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The Span of Spam

1 September 2013

Without Prejudice

Spam refers to commercial communications that usually take the form of unsolicited electronic commercial communications, such as bulk email and SMS (electronic spam) but may also take the form of unsolicited hardcopy such as bulk letters, flyers and pamphlets (paper spam).

In South Africa there is no single piece of legislation that applies to spam generally. Currently, electronic spam is governed by the Electronic Communications and Transactions Act (ECTA). Since its promulgation there have been further Acts and Bills that deal with both electronic and paper spam.

Under ECTA
ECTA applies to electronic communications and transactions and, as such, governs electronic spam. Currently, ECTA requires an opt-out regime where a receiver of electronic spam must be given the option to cancel his or her subscription to that electronic mailing list.

Failure to provide a consumer with an opt-out option or to ignore a request to stop unsolicited commercial communications is an offence under ECTA and, on conviction, the offender is liable for a fine or imprisonment for a period not exceeding 12 months.

Under the Consumer Protection Act
The Consumer Protection Act (CPA) deals with spam through its direct marketing provisions in sll, s12, s16 and s32.

In terms of the CPA, every consumer has a right to privacy, which includes the right to require another person to discontinue any direct marketing communications. In this regard a consumer who has been approached via direct marketing may, within a reasonable time, demand that such communications cease. A consumer may not be charged a fee in order to request or stop any direct marketing communications.

In addition to this, the CPA makes provision for consumers to block any communications or parts of communications pre-emptively by registering a block on a National Register against that type of marketing. The National Register is not yet in existence, but the Direct Marketing Association opt-out register can be used.

The provisions regulating direct marketing communications will cover paper spam and, where applicable, electronic spam, and similarly to ECTA, the CPA require that an opt-out regime be followed. While it is not a criminal offence in terms of the CPA to fail to abide by a consumer's demand in respect of spam, this conduct would be prohibited and may carry with it an administrative fine, which may not exceed the greater of R1m or 10% of the transgressor's annual turnover during the preceding financial year.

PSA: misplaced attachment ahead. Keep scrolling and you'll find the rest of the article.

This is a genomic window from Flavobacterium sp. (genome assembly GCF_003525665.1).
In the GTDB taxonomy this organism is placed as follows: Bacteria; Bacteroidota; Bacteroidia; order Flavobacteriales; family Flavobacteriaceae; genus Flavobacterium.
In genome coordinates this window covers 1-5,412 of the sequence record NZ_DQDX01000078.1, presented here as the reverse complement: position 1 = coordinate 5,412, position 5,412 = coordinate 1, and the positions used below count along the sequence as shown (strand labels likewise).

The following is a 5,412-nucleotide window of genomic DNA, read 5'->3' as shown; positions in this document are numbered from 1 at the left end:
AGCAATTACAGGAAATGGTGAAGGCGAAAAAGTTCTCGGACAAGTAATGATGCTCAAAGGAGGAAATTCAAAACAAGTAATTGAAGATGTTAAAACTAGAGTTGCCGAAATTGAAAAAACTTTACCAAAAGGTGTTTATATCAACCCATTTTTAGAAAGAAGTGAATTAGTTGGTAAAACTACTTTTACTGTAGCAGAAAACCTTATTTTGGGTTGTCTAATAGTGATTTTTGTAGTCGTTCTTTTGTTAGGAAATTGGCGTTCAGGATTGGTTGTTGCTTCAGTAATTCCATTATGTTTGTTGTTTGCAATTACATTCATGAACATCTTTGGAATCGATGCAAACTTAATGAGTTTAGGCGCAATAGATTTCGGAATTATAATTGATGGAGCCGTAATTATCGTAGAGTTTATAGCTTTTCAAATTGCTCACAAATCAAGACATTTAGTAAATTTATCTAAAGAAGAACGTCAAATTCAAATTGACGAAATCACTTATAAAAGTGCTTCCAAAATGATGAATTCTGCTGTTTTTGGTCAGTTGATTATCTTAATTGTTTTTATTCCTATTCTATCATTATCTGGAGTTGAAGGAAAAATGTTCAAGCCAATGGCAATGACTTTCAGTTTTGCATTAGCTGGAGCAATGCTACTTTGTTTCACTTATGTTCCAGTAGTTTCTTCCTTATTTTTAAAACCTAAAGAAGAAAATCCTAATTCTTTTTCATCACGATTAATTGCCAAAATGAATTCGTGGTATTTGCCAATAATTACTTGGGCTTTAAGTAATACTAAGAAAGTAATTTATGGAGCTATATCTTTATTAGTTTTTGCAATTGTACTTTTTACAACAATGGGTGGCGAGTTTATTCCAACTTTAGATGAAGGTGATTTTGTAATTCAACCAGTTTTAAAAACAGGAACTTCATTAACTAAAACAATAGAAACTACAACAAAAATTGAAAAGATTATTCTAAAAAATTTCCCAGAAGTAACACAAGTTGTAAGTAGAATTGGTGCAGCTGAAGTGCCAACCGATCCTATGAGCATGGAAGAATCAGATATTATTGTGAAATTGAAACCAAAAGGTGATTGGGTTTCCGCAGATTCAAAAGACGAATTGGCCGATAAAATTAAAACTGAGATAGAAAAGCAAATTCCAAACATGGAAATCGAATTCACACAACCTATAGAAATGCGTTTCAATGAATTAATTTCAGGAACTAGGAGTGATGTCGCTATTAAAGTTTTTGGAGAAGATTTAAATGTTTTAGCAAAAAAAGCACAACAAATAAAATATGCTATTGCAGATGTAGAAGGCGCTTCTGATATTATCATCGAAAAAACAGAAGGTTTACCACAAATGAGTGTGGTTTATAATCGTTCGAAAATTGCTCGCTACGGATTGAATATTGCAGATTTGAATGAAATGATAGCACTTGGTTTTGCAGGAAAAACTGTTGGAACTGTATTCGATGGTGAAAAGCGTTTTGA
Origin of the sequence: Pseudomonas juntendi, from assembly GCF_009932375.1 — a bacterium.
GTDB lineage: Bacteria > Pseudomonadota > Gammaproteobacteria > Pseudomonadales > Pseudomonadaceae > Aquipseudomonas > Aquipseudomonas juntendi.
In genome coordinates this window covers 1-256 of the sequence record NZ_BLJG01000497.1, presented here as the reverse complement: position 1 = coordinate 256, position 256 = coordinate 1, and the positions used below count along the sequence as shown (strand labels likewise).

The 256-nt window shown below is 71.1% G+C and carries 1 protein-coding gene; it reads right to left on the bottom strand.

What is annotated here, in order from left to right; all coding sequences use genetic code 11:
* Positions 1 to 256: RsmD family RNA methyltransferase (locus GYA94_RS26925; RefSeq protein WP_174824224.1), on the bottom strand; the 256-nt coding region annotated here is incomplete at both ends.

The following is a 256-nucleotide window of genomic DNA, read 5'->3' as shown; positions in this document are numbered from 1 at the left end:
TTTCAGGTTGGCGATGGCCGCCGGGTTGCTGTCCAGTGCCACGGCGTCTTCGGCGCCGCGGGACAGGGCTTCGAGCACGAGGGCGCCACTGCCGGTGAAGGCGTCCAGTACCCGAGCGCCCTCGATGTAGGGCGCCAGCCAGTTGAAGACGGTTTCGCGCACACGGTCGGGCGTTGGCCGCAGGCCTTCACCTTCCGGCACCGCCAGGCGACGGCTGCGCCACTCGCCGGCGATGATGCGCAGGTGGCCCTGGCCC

Under POPI
The Protection of Personal Information Bill (POPI) is currently in its 9th draft and is awaiting approval from the National Assembly, prior to being sent to the President for his assent. It will change the landscape for both electronic and paper spam.

Where direct marketing takes the form of electronic spam POPI requires that, subject to a narrow exception, a consumer must have opted in to receive such communication. In this regard, a consumer may be contacted once in order to obtain opt-in consent.

The consumer's opt-in consent is not required if the unsolicited electronic communication is directed at an existing customer for the purposes of marketing the supplier's own similar goods and services. The consumer must, thereafter, be given the opportunity to opt out on the occasion of each communication. When direct marketing takes the form of paper spam, POPI requires that a consumer must have opted in to receive the communication.

As POPI is not yet promulgated, there are no precedents in the form of rulings, court decisions or regulations, and as such there is currently no unequivocal interpretation of its provisions and requirements. Over time, the courts or the Information Regulator, once established, will interpret the provisions of POPI.

Until such time as POPI comes into effect, it is legal to send both electronic and paper spam, unless that person has specifically opted-out. Depending on the nature of the communications, failure to comply with these requirements could be an offence.

Once POPI is promulgated, both paper and electronic spam will require opt-in consent.

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